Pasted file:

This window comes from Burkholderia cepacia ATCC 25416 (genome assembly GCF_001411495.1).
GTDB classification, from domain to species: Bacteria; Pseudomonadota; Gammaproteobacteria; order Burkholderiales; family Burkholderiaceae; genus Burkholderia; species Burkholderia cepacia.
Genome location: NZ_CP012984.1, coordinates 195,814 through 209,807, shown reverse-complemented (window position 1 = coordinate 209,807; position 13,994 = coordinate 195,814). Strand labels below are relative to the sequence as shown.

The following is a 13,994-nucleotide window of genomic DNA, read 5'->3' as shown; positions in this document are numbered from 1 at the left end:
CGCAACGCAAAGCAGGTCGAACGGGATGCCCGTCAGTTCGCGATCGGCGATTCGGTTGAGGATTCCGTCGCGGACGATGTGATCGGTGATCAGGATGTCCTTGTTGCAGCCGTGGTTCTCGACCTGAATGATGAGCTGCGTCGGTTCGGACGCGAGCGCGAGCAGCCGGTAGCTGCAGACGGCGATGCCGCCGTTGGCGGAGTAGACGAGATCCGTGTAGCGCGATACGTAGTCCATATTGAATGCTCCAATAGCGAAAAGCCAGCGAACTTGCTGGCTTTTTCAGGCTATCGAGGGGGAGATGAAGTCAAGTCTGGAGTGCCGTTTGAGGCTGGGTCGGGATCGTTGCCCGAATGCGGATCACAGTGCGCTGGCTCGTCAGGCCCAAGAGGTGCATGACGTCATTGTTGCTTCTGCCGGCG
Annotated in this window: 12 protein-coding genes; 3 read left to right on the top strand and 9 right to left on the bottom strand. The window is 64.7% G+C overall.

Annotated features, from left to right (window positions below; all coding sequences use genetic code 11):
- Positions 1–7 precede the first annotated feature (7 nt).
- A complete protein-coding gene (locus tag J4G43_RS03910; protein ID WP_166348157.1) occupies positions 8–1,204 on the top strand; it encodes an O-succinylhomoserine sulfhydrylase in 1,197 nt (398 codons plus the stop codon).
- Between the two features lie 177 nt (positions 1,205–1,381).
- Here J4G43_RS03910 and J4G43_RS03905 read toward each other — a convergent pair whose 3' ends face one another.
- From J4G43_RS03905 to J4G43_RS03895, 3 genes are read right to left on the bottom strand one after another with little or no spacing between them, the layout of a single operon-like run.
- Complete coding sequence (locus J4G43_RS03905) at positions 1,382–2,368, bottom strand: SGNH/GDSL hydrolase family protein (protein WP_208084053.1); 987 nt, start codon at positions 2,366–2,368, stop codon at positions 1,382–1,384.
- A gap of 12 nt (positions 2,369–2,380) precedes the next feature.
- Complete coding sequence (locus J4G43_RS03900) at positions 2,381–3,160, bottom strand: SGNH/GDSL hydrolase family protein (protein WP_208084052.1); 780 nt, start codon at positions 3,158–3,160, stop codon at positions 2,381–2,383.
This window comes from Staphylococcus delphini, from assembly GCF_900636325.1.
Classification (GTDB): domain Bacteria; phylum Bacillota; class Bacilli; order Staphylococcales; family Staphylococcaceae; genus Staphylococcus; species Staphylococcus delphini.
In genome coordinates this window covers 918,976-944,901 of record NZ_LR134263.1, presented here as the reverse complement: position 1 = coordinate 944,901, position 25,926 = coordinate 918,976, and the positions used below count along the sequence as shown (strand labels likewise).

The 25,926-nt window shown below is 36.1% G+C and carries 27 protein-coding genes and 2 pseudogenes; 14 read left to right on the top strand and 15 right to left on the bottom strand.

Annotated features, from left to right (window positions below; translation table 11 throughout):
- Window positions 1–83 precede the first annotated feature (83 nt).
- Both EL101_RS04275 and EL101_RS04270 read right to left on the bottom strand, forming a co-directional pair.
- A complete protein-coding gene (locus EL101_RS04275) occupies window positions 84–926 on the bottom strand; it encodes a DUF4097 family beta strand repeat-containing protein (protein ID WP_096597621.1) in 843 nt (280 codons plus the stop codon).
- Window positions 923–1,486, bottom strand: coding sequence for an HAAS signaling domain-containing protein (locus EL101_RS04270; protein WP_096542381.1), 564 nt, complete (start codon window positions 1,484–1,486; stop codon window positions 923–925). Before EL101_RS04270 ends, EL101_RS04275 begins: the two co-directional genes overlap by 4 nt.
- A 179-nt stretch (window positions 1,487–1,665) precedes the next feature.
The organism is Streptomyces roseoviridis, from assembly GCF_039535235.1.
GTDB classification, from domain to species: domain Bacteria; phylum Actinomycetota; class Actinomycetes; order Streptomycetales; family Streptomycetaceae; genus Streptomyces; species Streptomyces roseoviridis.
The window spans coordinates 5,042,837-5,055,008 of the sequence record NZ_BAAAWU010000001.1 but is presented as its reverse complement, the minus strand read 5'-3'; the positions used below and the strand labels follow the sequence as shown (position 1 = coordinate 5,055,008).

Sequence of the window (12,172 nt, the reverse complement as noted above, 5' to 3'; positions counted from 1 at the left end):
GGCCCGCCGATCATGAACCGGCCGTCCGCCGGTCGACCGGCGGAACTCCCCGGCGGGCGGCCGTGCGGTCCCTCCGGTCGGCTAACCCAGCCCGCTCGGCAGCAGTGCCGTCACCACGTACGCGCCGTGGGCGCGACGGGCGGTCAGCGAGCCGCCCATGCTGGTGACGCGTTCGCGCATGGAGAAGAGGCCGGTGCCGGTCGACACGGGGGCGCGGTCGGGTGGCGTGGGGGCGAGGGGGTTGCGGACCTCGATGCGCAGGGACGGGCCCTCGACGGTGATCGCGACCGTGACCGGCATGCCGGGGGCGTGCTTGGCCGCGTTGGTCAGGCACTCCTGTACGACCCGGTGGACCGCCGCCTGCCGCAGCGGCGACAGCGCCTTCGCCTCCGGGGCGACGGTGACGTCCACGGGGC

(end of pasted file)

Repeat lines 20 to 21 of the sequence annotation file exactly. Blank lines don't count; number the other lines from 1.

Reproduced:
Annotated features, from left to right (window positions below; translation table 11 throughout):
- Window positions 1–83 precede the first annotated feature (83 nt).